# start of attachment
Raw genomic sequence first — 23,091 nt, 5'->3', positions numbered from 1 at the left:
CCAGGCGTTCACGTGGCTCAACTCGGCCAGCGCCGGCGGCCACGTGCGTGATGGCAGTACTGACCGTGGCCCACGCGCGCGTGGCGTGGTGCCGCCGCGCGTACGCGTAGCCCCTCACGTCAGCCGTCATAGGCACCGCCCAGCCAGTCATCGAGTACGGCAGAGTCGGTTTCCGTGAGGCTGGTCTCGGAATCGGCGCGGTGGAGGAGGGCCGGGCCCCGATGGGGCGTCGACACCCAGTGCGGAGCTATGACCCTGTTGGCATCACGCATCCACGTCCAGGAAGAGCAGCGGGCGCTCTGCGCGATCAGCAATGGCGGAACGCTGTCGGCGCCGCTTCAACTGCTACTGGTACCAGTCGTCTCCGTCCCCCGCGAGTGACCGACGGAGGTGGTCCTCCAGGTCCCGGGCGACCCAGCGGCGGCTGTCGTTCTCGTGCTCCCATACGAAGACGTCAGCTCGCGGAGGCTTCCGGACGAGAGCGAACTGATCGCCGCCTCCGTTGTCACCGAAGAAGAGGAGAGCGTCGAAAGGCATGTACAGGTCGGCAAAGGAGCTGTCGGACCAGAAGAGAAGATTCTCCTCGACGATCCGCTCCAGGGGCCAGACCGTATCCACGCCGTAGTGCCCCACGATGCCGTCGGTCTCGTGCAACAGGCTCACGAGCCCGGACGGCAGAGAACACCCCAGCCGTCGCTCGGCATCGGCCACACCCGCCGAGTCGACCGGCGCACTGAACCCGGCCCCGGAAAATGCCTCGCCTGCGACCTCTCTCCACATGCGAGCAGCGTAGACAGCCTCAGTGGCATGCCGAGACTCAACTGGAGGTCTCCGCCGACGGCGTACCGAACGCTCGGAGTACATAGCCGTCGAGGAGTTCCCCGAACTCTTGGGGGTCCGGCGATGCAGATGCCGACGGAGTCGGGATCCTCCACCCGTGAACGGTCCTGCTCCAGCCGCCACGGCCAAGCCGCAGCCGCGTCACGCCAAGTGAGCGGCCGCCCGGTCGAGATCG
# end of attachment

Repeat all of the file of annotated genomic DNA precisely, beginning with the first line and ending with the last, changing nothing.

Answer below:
Raw genomic sequence first — 23,091 nt, 5'->3', positions numbered from 1 at the left:
CCAGGCGTTCACGTGGCTCAACTCGGCCAGCGCCGGCGGCCACGTGCGTGATGGCAGTACTGACCGTGGCCCACGCGCGCGTGGCGTGGTGCCGCCGCGCGTACGCGTAGCCCCTCACGTCAGCCGTCATAGGCACCGCCCAGCCAGTCATCGAGTACGGCAGAGTCGGTTTCCGTGAGGCTGGTCTCGGAATCGGCGCGGTGGAGGAGGGCCGGGCCCCGATGGGGCGTCGACACCCAGTGCGGAGCTATGACCCTGTTGGCATCACGCATCCACGTCCAGGAAGAGCAGCGGGCGCTCTGCGCGATCAGCAATGGCGGAACGCTGTCGGCGCCGCTTCAACTGCTACTGGTACCAGTCGTCTCCGTCCCCCGCGAGTGACCGACGGAGGTGGTCCTCCAGGTCCCGGGCGACCCAGCGGCGGCTGTCGTTCTCGTGCTCCCATACGAAGACGTCAGCTCGCGGAGGCTTCCGGACGAGAGCGAACTGATCGCCGCCTCCGTTGTCACCGAAGAAGAGGAGAGCGTCGAAAGGCATGTACAGGTCGGCAAAGGAGCTGTCGGACCAGAAGAGAAGATTCTCCTCGACGATCCGCTCCAGGGGCCAGACCGTATCCACGCCGTAGTGCCCCACGATGCCGTCGGTCTCGTGCAACAGGCTCACGAGCCCGGACGGCAGAGAACACCCCAGCCGTCGCTCGGCATCGGCCACACCCGCCGAGTCGACCGGCGCACTGAACCCGGCCCCGGAAAATGCCTCGCCTGCGACCTCTCTCCACATGCGAGCAGCGTAGACAGCCTCAGTGGCATGCCGAGACTCAACTGGAGGTCTCCGCCGACGGCGTACCGAACGCTCGGAGTACATAGCCGTCGAGGAGTTCCCCGAACTCTTGGGGGTCCGGCGATGCAGATGCCGACGGAGTCGGGATCCTCCACCCGTGAACGGTCCTGCTCCAGCCGCCACGGCCAAGCCGCAGCCGCGTCACGCCAAGTGAGCGGCCGCCCGGTCGAGATCG